More than five years into the economic recovery, many households in Maryland still aren't feeling the lift. Overall personal income — which includes wages, investment income and payments from programs such as Social Security — grew an estimated 1 percent in the second quarter of 2014 in Maryland, compared to 2.5 percent in the U.S. as a whole.
Domestic violence prevention programs are far from the rule in many workplaces, and the House of Ruth of Maryland is hoping that might begin to change with the help of a partnership formed with the Baltimore Ravens in the wake of the Ray Rice scandal.
Some small businesses in Maryland will see small drops in health insurance premiums next year, while others will pay as much as 11 percent to cover their workers, according to rates released by state regulators Friday.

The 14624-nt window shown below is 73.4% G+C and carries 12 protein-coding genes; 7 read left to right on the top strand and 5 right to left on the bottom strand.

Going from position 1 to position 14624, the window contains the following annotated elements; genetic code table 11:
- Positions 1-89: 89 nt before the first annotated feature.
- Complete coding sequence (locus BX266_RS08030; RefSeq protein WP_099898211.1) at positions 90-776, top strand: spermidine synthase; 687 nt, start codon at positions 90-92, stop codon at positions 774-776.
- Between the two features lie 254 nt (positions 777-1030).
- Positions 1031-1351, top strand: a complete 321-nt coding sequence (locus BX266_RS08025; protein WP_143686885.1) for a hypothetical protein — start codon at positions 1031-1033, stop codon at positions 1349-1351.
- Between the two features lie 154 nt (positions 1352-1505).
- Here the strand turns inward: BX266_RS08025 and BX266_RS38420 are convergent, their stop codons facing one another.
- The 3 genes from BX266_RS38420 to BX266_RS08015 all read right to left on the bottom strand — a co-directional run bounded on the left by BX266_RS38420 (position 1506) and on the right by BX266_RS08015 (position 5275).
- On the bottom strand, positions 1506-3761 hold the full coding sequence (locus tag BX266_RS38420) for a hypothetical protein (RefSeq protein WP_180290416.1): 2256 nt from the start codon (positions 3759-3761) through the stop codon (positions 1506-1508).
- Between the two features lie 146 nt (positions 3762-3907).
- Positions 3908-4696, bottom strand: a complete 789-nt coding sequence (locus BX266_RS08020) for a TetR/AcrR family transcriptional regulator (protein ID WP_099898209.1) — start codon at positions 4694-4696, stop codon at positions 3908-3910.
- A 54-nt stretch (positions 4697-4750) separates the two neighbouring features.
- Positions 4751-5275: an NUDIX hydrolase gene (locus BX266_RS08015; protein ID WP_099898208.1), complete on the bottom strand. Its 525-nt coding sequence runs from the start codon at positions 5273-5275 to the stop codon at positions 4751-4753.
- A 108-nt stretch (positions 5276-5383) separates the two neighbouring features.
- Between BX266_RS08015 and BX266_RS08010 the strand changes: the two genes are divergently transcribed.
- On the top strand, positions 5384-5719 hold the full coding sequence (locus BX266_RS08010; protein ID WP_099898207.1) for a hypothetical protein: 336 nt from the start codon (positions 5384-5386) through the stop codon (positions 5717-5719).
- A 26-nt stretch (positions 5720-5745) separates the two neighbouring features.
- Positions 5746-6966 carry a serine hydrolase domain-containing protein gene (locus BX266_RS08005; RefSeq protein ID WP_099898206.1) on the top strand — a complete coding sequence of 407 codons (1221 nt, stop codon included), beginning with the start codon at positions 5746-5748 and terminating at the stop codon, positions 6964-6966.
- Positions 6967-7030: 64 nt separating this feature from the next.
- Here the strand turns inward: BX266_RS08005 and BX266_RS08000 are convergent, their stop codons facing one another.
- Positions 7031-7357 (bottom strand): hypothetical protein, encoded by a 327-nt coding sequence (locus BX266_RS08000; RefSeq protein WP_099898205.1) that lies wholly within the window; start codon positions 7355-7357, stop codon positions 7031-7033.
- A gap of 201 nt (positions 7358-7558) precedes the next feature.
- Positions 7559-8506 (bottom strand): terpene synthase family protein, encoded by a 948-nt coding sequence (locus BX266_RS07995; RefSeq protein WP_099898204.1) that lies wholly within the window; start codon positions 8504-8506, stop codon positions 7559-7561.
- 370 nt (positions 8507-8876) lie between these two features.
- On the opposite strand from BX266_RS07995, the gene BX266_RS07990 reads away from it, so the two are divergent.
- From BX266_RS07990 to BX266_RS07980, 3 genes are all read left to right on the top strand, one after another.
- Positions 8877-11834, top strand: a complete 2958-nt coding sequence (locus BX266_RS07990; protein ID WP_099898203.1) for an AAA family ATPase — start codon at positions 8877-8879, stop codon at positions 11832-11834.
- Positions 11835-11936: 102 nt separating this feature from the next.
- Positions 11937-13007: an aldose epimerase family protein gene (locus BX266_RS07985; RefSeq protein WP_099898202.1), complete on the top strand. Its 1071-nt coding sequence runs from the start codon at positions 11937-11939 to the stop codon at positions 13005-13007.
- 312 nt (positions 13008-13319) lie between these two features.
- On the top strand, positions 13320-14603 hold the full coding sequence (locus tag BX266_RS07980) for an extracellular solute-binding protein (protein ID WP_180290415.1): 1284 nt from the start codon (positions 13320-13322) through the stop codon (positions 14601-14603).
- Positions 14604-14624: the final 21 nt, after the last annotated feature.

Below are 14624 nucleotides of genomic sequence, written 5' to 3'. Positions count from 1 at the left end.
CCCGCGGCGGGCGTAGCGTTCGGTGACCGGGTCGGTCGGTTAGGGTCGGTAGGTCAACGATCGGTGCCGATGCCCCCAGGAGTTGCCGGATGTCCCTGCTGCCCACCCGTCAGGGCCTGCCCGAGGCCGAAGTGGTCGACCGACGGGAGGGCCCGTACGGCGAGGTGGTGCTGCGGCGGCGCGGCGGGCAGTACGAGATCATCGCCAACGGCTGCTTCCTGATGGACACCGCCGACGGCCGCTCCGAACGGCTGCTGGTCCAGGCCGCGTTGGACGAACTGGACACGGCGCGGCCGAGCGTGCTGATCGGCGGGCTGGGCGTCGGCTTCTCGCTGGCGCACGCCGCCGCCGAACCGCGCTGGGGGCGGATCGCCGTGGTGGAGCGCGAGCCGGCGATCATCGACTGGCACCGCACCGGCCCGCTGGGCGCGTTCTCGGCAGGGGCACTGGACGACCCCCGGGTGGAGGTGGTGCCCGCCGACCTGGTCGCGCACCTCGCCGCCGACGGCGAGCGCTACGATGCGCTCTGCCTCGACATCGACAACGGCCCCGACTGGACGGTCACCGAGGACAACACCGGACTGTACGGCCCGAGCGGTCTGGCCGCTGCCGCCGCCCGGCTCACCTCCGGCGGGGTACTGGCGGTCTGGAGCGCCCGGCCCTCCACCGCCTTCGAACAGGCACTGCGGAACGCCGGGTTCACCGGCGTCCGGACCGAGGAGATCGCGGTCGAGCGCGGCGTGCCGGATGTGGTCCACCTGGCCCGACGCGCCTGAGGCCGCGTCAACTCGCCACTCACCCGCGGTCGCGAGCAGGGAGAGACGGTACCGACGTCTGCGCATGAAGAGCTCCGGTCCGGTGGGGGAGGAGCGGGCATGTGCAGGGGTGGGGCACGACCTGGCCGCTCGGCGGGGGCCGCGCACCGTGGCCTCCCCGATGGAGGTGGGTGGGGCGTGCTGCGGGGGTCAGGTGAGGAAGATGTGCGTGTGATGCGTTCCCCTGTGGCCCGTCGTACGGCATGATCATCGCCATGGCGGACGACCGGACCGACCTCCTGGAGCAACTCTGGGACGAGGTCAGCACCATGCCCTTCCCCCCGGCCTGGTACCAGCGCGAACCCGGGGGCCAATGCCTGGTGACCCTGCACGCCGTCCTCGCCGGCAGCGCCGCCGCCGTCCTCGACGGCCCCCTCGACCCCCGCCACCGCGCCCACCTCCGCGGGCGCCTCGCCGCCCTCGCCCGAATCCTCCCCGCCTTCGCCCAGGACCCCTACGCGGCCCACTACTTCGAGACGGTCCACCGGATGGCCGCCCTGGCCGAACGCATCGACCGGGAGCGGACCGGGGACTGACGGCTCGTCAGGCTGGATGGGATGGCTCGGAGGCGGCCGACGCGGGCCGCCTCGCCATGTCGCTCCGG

It's hard to avoid concluding that the confidentiality clause in Baltimore police brutality settlements is meant to protect those who govern the city, rather than those in whose name the city is governed. And in this regard — as, alas, in so many others — Baltimore embodies in an acute form one of the country's broader failures: the lack of accountability among our leaders for their extensive misbehavior.
Harford County residents have had opportunities during recent days to meet members of their local fire companies as part of a wider effort by public safety organizations across the nation to promote fire prevention and safety.
"I want you to feel like you're in a friend's home while you're here," Belinda Young said of her new store, Chosen Books and Gift Boutique, at 509-B Main St. The boutique will also host reading events for local singers, poets, artists, church groups, civic groups and private book clubs for people of all ages.